April 05, 2005

Speaking in Tongues

Got this article sent to me by a fellow over at the Chronicle, on legislation aimed at making sure that the foreign TAs and professors who teach in America can, you know, speak English.

Frankly, I'm torn. I've spoken with scientists here who hail from Italy, India, Pakistan and China, and I'll admit that understanding the concepts they're articulating--concepts that I have to really pay attention to understand, as they tend to be high level hard sciences stuff--is made more difficult when I have to concentrate not only on what they're saying, but how it's being said. I can imagine that a student in a "weeder" course would have the same problem.

But the article also implies that physical perception of a teacher as "foreign" also plays a role in understanding, and my personal experience would seem to back that up. One of my dear friends and fellow TAs in grad school originally hailed from Puerto Rico. Her english, however, was excellent--she had the barest trace of an accent--Rosie Perez sounds more "ethnic" than she did. However, my friend had a horrible time as a TA--students didn't repect her, and complained bitterly in the end-of-term evaluations that she "couldn't speak english." This wasn't true! Hell, most of her students had regional accents that were harder to understand than hers was. I've often wondered if the lack of respect stemmed from the perception of her as a foreigner.

And for what it's worth, regional accents are sometimes just as confusing. I had a history prof in undergrad, an elderly southern gentleman who insisted on addressing his students as Miss and Mister, and whose drawl was quite pronounced. I spent a full 3 class periods taking notes on the Great War for Empah, without knowing where the hell this "Empah" was. My friends were in a similar situation, and we were trying to figure out how to spell Empah correctly when Dr. Lester finally wrote the topic he was speaking about on the board:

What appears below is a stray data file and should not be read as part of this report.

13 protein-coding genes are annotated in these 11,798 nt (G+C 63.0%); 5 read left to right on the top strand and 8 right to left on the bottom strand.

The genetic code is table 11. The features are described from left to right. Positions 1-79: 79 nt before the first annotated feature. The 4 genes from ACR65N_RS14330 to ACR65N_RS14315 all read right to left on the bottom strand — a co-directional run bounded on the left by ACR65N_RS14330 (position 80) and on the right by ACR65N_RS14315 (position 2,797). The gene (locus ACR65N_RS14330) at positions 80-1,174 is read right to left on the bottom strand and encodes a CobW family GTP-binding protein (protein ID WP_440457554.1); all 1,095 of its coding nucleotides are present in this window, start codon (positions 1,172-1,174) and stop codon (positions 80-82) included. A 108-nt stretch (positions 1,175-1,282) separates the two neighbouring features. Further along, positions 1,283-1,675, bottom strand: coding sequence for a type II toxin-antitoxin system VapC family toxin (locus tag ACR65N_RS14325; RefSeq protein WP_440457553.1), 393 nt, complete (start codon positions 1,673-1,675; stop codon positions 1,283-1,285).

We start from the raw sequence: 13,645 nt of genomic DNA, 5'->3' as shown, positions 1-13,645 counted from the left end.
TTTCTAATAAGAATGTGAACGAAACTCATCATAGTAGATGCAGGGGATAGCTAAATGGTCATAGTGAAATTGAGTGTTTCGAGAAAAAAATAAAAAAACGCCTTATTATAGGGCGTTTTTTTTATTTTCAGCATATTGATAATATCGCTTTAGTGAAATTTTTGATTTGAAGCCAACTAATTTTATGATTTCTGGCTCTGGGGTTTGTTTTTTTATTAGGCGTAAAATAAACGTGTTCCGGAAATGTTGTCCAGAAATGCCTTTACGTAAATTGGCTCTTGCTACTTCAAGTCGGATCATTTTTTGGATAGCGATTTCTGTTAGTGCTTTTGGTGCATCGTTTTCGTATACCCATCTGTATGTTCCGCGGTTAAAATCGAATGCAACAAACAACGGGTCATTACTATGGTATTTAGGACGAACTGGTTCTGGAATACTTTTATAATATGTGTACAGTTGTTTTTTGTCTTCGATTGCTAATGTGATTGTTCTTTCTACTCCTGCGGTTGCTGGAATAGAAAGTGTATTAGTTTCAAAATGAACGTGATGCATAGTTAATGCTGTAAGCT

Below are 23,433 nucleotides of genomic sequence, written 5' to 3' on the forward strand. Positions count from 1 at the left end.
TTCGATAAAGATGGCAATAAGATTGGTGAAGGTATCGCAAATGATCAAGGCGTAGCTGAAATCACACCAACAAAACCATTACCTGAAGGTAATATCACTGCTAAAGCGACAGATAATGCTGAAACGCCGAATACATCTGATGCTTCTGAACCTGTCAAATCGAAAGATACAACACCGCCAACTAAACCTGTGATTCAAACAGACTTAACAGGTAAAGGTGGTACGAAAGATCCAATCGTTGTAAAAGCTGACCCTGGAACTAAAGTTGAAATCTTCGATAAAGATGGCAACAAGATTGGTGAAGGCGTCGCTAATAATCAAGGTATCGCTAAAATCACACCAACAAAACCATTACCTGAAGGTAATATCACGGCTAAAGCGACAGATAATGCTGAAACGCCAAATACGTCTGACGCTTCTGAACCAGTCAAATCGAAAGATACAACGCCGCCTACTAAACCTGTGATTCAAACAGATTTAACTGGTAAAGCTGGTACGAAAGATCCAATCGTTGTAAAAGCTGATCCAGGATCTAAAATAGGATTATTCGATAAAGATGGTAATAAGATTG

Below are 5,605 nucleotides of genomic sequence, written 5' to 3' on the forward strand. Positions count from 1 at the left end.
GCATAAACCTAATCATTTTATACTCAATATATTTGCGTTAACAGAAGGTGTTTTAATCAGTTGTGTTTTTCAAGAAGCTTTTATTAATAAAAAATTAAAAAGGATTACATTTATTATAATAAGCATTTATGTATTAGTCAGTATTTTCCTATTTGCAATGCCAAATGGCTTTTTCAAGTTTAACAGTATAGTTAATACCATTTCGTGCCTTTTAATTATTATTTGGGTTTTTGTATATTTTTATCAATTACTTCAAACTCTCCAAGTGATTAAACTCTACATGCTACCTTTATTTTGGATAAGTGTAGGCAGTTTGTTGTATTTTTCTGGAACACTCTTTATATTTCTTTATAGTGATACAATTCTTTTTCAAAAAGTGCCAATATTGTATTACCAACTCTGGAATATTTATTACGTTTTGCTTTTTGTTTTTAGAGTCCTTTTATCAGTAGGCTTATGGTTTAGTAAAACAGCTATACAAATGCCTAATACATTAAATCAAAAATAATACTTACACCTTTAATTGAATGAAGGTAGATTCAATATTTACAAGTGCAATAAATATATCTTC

The Great War for Empire.

And I'm a southerner!

It appears that the original legislation has been watered down somewhat. I understand the "paying customer" argument, but I'm also down with the "getting the best folks for the job and dealing with the accents" folks. It's called middle ground, people. And it's out there, I promise.

Posted by Big Arm Woman at April 5, 2005 03:22 PM

It was pretty bad back when I was a TA: there were a lot of Chinese TAs with incomprehensible accents. OTOH, most of the worst TAs were assigned to lab sections (as opposed to recitations on homework problem-solving), where pantomime and demonstration were acceptable alternative methods of communication.

I currently work in industry. The meetings where fewer than 5 cultures / nationalities are represented in a 12-person team are few and far between. If you major in a technical discipline, you must either learn to deal with the accents in college, or learn to deal with them later. I’d rather learn to deal with them when the only thing at stake is a grade, not my paycheck.